You must first take a certification exam to get your intern certificate. You’ll take a content exam that relates to your special education teacher goals. The TExES content exams are available in more than 60 specialties, which you can explore in our article, List of Texas Teacher Certification Tests: What You Must Take To Teach.
It’s important to note as well that you are not limited to one content exam, or single subject teaching credential. You may take more than one if your goal is to get a multiple subject teaching credential. Other content exams can help you become a well-rounded teacher. Examples of additional content exams you may want to consider include American Sign Language or Teacher of Students with Visual Impairments.
Here is how the process of taking your content exams works at ECAP. We ask our interns to immediately take a practice content test to establish a baseline of where your knowledge base is at. This way each intern will have a good understanding of their current knowledge level in each subject area and know which areas they need further training in.
Then, we strongly encourage each intern to take 40 hours of online training before they take the actual exam. While the content test currently has a passing score of 240, we instruct our candidates to aim for a score of 270. Once you score a 270, ECAP will give you permission to take your content exams. Hitting a score of 270 gives you a buffer zone for your final content exam test. Just hitting the 240 score leaves you no room for error.
You may also need to take the Science of Teaching Reading. This teaching reading exam is required if you plan to get certified in one of the following areas:
Finally, you must take the PPR as well. The PPR, or Texas Examinations of Educator Standards Pedagogy and Professional Responsibilities, “is designed to assess whether as test taker has the requisite knowledge and skills that an entry-level educator in this field in Texas public schools must possess,” according to the TEA.
The Texas State Board of Education has weighed removing the PPR from the state’s list of requirements and replacing it with another exam. In fact, the state recently tried to replace the PPR with a new requirement called the edTPA, but the initiative failed after it was determined the new requirement wouldn’t help solve the state’s teacher shortage.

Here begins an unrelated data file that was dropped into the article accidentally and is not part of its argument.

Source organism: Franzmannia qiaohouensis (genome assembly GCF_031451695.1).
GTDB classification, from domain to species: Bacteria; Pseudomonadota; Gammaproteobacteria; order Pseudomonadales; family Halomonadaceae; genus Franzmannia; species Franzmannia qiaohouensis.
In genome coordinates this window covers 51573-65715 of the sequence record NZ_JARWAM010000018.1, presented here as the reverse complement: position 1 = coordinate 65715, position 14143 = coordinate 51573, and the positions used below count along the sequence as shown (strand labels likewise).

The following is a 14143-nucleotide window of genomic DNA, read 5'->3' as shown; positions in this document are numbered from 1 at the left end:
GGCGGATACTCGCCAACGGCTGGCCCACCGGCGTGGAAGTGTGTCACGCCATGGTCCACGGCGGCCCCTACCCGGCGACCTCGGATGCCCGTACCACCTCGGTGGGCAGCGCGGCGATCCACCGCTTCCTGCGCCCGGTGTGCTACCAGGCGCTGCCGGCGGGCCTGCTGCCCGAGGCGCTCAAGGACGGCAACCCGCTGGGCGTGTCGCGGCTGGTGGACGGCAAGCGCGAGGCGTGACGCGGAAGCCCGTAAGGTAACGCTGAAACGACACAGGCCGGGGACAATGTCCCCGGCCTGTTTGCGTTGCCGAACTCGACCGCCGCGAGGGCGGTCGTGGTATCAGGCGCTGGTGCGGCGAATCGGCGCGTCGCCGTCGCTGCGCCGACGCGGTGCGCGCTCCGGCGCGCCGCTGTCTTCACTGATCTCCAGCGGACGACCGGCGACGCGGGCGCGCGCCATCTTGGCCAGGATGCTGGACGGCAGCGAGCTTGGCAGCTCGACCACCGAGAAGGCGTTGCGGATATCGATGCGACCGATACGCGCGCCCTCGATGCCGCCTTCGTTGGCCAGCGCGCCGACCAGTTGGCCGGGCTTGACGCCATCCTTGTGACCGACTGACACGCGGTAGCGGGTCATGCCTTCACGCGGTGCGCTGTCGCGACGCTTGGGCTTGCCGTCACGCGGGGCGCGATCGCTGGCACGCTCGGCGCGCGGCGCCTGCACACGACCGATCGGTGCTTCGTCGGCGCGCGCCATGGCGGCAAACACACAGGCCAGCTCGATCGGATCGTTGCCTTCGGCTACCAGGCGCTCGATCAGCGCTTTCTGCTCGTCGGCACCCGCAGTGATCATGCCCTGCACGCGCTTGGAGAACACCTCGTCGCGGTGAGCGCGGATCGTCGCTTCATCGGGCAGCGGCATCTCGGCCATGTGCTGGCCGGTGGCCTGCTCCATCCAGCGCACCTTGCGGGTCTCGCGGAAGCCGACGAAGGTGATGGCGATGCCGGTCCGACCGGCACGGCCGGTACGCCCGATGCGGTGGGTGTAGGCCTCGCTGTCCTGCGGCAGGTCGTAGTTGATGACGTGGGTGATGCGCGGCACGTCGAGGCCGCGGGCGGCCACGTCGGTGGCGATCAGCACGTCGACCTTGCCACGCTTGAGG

No one is certain what future testing requirements are in the pipeline, so if you’re considering earning your teacher certification, NOW is the time to act while current certification requirements remain in place. If you wait until as soon as the 2023-24 school year to begin your program, you may face more difficult barriers to earning certification.
No matter which path you take toward certification - university or through an educator preparation program - the final step is to apply for a Texas teaching certificate.
To apply, you must set up a Texas Education Agency Login (TEAL) account, which will give you access to your profile located in the Educator Certification Online System (ECOS). Make sure you use the first and last name that matches your Texas driver’s license or state identification.
You’ll also need to complete a fingerprinting process as part of a national criminal background check. Applicants must submit fingerprints electronically by using an approved vendor.
Even after you earn your certification, keep note of any professional development classes you must take to renew your certificate. You must renew your standard Texas teacher certification every five years.
Renewal requirements include:
Continuing education material should be related to your certification being renewed or the services that you provide.
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Topics: Becoming A Teacher
Scott is the Deputy Executive Director and Program Consultant. Scott earned a Bachelor of Science in Human Biology from Texas Woman's University and a Master of Education from Texas Woman's University. Scott has extensive experience in both the classroom and as an administrator in districts in North Texas.